Indiana Jones and the Last Crusade
- Andrew Burnet
- 30 June 1989
In case you hadn't heard, Indy is back in action, this time with his old man (Connery) in tow. This (so they tell us) is the last instalment of his adventures, and therefore concerns the Ultimate Quest—the hunt for the Holy Grail.
The ever-nasty Nazis are naturally after it as well, and follow hot on Indy's heels, which of course necessitates the kind of oh-what-the-hell violence we've come to expect from the archaeological adventurer. The obligatory total immersion in snakes puts in an early appearance (during a prologue in which the earnest, youthful Jones is played by River Phoenix) and guess what—there's a spot of The Other, in the shape of delectably devious Doody. Together, our heroes escape the inescapable, achieve the unachievable and generally affirm Truth, Justice and The American Dream.
Okay, so I'm being cynical. The Last Crusade is (not a bit surprisingly) a very well made movie, with stunning design and photography, spectacular effects, a racy script and some great performances. But the fact is we've seen most of it before. Connery is of course a major bonus, turning in a warm, witty and touching performance as Dr Henry Jones, but the scrapes and japes are all getting just a wee bit tired.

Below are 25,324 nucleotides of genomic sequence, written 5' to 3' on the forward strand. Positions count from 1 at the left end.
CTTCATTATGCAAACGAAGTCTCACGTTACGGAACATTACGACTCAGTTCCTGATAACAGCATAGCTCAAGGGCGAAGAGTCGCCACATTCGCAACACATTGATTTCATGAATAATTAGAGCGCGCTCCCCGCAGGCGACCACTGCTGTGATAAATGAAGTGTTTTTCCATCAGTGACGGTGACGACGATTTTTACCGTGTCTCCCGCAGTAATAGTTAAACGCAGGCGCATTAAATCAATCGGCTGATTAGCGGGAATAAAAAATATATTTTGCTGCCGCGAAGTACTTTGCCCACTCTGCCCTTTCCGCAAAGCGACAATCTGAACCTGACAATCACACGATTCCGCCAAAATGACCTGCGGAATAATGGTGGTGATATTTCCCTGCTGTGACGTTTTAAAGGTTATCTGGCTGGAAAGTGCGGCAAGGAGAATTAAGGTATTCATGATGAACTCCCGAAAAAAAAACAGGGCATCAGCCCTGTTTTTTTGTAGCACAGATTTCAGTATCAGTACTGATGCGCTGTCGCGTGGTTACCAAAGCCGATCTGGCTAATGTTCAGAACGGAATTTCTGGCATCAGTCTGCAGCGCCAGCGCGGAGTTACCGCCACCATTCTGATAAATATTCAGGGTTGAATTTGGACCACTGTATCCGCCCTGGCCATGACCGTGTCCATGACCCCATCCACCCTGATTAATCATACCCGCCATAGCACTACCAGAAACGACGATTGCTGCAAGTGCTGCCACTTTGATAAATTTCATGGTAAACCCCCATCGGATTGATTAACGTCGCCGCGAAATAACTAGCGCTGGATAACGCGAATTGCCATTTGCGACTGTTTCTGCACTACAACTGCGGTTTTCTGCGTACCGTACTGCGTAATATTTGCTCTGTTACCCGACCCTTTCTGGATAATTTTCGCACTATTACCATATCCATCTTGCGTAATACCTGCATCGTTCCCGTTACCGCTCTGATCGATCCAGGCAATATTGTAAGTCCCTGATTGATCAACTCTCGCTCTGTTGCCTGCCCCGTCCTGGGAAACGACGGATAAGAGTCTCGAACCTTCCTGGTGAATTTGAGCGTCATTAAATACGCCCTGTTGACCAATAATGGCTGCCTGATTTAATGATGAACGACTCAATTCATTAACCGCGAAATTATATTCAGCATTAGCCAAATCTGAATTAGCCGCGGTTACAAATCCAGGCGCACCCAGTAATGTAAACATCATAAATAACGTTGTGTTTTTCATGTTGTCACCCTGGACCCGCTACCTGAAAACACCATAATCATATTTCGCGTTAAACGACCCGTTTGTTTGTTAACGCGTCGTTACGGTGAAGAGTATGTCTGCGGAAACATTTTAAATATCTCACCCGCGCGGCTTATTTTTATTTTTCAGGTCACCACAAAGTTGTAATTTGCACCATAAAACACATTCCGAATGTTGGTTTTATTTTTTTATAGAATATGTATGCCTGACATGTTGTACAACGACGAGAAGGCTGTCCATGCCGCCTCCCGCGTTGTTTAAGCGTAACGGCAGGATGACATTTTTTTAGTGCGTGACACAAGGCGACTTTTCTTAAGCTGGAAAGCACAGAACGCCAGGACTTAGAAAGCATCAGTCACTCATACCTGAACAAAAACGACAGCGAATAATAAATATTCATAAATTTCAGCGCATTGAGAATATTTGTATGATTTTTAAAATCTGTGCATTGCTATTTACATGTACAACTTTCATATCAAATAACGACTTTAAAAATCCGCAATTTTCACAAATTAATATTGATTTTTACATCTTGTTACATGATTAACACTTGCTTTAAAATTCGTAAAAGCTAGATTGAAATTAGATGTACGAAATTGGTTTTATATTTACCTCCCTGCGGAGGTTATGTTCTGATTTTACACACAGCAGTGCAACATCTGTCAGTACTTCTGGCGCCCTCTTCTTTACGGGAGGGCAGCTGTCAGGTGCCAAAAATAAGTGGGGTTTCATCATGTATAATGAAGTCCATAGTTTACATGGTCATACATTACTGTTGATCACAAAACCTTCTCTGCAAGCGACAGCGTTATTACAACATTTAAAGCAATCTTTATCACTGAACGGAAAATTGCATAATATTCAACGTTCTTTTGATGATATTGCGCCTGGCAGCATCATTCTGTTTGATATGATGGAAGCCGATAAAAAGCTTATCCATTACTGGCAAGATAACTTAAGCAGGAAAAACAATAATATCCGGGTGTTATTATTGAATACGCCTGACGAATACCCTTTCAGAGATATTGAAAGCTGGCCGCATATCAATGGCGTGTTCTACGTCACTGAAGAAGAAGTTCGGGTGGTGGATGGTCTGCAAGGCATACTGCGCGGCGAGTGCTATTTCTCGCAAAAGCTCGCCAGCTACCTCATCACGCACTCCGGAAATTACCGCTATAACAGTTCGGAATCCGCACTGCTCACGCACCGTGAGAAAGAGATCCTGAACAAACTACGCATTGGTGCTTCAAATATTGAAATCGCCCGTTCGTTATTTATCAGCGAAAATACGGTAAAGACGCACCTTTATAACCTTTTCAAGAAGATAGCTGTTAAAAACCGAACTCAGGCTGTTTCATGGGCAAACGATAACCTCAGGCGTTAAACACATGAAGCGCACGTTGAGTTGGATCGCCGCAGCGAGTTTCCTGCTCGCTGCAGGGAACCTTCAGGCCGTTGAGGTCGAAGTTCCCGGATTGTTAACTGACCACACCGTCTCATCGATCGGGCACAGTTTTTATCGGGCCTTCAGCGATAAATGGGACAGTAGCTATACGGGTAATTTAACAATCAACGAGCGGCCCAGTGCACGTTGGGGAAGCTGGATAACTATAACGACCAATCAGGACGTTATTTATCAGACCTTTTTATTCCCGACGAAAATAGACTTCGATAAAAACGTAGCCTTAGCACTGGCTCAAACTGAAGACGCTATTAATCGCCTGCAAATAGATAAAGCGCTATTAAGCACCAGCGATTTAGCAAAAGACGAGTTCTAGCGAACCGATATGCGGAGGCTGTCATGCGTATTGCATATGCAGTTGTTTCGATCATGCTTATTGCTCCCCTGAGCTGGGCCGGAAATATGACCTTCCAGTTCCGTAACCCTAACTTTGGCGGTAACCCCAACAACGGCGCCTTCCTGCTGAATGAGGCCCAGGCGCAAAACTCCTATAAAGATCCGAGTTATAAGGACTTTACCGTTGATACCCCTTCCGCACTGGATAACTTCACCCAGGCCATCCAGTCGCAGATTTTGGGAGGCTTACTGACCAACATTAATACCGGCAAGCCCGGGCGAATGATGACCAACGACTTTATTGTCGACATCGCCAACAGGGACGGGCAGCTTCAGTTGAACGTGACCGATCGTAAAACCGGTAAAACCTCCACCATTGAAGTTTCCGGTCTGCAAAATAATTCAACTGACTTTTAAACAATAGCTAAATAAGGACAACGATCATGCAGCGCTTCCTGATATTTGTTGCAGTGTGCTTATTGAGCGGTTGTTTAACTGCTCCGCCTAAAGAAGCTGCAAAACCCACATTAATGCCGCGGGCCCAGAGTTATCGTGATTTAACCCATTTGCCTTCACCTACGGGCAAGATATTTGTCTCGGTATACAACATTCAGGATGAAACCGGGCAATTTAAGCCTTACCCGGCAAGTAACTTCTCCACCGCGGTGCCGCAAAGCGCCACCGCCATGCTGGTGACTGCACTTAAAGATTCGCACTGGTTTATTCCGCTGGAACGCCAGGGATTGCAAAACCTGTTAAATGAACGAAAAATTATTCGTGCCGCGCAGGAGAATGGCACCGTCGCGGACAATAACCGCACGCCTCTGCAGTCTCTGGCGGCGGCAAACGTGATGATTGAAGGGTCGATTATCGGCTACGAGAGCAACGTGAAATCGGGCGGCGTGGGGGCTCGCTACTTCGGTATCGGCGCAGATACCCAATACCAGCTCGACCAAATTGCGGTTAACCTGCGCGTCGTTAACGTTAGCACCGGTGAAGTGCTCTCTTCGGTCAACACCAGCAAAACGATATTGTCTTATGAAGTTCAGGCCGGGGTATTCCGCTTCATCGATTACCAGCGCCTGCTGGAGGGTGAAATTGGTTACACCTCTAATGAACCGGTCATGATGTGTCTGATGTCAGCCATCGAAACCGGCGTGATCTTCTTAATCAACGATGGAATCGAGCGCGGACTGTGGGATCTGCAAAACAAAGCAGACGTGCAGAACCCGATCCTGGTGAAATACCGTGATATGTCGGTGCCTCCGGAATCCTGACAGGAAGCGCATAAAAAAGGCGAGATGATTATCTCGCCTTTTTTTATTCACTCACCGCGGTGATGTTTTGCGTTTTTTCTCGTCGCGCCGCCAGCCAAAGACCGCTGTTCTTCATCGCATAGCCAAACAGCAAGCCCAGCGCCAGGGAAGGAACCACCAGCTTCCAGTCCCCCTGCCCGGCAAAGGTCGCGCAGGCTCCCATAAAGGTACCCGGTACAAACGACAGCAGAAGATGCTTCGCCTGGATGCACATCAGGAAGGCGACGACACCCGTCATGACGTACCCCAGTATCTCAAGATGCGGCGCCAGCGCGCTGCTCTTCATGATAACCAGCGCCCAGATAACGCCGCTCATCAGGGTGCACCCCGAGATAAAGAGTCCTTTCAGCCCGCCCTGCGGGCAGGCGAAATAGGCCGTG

Hollywood trends dating back well over a decade prove that predictability is a positive advantage in the box office (witness for example the imminent release of Police Academy 6…) but I think we could have expected a few more coups this time round from Spielberg, Ford and co.
Perhaps more worrying is the quasi-Christian moralising which accompanies a plot held together by brutal action sequences. The implication of the final scenes is that it's Jones' piety which saves the day, and that's really a bit much for a character whose charm is largely to do with rough, tough irreverence.
I'm not trying to put anyone off this movie. Like its predecessors, it's a grand romp and a lot of fun. But its moral stance is a bit uneasy, and I think two Indiana Jones films were probably enough.